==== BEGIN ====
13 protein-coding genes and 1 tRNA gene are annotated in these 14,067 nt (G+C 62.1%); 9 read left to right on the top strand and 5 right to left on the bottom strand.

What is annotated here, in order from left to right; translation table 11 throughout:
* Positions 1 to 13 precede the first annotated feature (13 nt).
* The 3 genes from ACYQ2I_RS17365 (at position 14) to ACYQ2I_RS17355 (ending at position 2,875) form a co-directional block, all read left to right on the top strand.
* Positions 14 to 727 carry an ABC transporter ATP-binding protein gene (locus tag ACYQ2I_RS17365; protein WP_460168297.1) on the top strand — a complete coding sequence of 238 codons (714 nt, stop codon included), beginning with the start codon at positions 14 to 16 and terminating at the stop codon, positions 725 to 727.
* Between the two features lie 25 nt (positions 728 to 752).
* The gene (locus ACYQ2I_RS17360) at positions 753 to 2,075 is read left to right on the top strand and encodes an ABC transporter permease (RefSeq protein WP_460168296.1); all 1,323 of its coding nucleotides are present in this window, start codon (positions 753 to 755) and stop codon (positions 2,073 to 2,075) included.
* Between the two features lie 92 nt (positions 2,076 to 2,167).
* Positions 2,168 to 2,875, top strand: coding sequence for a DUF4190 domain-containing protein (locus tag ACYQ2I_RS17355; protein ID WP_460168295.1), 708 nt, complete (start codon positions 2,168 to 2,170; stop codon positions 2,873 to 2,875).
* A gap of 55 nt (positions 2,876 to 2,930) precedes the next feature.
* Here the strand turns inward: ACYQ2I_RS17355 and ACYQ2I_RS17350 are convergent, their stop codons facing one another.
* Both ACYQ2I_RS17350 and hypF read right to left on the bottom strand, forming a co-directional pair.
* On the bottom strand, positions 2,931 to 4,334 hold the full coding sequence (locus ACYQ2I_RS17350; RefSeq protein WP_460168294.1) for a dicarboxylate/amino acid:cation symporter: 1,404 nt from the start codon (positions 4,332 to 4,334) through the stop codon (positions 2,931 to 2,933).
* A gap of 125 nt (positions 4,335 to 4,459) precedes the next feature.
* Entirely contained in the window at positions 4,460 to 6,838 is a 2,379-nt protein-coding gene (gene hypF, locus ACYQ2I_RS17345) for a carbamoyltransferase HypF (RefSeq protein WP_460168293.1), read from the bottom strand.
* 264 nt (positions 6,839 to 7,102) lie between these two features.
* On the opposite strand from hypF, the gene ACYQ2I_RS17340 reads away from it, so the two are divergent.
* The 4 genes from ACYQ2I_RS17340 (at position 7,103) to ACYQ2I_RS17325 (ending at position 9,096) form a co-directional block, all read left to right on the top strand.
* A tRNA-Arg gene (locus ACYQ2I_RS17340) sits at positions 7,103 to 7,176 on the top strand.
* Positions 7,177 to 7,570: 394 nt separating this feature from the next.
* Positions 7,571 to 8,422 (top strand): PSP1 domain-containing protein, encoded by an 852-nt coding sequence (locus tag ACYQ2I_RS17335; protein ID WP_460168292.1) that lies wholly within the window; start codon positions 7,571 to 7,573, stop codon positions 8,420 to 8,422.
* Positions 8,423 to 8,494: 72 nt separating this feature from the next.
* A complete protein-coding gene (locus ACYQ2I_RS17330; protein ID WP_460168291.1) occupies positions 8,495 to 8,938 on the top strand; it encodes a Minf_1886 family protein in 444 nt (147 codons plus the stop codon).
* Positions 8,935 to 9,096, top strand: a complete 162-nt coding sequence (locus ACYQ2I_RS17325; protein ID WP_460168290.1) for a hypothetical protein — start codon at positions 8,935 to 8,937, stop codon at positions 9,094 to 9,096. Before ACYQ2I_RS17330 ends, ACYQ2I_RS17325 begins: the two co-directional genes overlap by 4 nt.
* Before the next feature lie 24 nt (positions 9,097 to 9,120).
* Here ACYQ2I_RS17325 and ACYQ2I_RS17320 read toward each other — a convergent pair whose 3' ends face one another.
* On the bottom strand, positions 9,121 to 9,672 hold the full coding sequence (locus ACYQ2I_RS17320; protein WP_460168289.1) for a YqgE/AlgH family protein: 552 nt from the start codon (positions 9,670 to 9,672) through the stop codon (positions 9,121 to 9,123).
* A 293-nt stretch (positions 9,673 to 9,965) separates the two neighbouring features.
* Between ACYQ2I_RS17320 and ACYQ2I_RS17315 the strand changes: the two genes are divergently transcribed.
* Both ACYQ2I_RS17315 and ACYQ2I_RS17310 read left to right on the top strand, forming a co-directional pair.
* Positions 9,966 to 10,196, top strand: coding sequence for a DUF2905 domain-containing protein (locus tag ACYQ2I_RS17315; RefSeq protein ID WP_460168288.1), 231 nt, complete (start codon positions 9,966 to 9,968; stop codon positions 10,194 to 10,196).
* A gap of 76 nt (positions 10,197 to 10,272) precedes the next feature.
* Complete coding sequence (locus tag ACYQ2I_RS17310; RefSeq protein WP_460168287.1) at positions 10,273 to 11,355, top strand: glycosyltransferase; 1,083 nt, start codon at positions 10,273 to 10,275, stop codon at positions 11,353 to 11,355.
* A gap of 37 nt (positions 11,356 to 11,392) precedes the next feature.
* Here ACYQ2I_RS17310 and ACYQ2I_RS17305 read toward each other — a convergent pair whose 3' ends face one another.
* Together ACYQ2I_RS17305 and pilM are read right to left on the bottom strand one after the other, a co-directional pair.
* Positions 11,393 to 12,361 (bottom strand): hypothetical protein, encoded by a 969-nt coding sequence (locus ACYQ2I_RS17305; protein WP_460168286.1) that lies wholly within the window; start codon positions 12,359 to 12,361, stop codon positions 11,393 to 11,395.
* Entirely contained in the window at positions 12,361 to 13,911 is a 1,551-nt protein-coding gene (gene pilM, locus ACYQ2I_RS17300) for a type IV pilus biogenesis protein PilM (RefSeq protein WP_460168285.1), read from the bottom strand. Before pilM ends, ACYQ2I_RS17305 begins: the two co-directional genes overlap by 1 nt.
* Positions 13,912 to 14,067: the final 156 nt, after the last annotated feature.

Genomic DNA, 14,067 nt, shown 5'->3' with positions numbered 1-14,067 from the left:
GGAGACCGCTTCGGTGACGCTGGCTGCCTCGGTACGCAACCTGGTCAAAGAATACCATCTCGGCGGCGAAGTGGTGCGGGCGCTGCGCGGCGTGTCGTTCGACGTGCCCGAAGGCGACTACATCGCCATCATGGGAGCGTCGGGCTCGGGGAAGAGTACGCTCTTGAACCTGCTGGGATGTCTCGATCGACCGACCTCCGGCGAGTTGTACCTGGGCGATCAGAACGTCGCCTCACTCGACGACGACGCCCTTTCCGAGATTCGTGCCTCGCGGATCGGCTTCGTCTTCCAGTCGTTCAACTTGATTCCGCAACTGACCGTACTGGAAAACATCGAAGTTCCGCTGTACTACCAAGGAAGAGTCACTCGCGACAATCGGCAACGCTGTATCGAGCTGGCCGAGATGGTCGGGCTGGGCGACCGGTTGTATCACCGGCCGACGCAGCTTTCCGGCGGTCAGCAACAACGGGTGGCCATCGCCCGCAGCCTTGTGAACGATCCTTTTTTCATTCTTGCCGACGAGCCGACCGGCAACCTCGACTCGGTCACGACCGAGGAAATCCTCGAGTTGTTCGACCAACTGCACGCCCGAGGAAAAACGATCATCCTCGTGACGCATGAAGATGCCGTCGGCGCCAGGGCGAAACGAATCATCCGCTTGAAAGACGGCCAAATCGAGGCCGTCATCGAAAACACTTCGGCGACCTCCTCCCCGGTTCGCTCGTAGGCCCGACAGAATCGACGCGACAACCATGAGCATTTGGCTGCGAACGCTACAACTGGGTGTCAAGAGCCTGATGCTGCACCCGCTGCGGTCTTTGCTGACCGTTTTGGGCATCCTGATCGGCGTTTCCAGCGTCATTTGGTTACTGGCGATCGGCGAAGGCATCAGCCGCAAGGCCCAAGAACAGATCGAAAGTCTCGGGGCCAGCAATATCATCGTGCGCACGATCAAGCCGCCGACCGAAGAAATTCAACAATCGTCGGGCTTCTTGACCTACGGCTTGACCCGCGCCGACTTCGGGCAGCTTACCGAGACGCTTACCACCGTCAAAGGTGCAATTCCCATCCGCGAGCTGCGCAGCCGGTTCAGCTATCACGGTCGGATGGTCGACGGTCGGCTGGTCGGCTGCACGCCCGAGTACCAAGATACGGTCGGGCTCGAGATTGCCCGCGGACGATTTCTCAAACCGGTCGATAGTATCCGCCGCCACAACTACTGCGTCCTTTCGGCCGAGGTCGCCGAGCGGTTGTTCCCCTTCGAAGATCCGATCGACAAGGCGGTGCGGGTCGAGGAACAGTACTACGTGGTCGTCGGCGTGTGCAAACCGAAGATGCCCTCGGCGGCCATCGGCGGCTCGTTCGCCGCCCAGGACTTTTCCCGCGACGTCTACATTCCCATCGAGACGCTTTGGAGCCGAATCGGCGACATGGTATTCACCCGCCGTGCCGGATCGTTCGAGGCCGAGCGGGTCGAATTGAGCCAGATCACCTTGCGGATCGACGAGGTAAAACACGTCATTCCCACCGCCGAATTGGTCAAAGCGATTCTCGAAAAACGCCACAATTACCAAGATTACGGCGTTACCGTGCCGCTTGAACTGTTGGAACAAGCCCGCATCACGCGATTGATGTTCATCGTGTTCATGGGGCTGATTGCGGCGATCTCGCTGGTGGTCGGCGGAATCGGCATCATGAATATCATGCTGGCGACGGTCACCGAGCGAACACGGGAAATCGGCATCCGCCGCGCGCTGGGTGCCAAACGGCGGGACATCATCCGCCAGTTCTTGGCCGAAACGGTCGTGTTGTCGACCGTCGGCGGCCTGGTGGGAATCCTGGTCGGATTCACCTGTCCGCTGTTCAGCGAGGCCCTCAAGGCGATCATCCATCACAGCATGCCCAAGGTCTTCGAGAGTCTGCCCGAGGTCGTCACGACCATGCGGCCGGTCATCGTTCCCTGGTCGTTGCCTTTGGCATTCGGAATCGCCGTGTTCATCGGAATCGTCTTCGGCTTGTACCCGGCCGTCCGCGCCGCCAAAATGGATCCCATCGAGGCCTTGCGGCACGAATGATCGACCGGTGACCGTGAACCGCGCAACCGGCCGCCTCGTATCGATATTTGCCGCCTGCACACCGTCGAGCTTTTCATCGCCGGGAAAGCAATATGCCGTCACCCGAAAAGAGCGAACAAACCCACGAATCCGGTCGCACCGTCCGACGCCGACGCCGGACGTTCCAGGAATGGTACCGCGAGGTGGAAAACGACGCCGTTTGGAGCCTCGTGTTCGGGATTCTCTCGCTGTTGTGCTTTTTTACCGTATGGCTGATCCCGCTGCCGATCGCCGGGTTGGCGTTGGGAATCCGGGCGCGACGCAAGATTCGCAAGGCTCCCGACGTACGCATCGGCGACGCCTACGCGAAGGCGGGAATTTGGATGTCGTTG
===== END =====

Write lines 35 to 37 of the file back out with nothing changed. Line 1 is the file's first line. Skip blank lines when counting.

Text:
* Here ACYQ2I_RS17310 and ACYQ2I_RS17305 read toward each other — a convergent pair whose 3' ends face one another.
* Together ACYQ2I_RS17305 and pilM are read right to left on the bottom strand one after the other, a co-directional pair.
* Positions 11,393 to 12,361 (bottom strand): hypothetical protein, encoded by a 969-nt coding sequence (locus ACYQ2I_RS17305; protein WP_460168286.1) that lies wholly within the window; start codon positions 12,359 to 12,361, stop codon positions 11,393 to 11,395.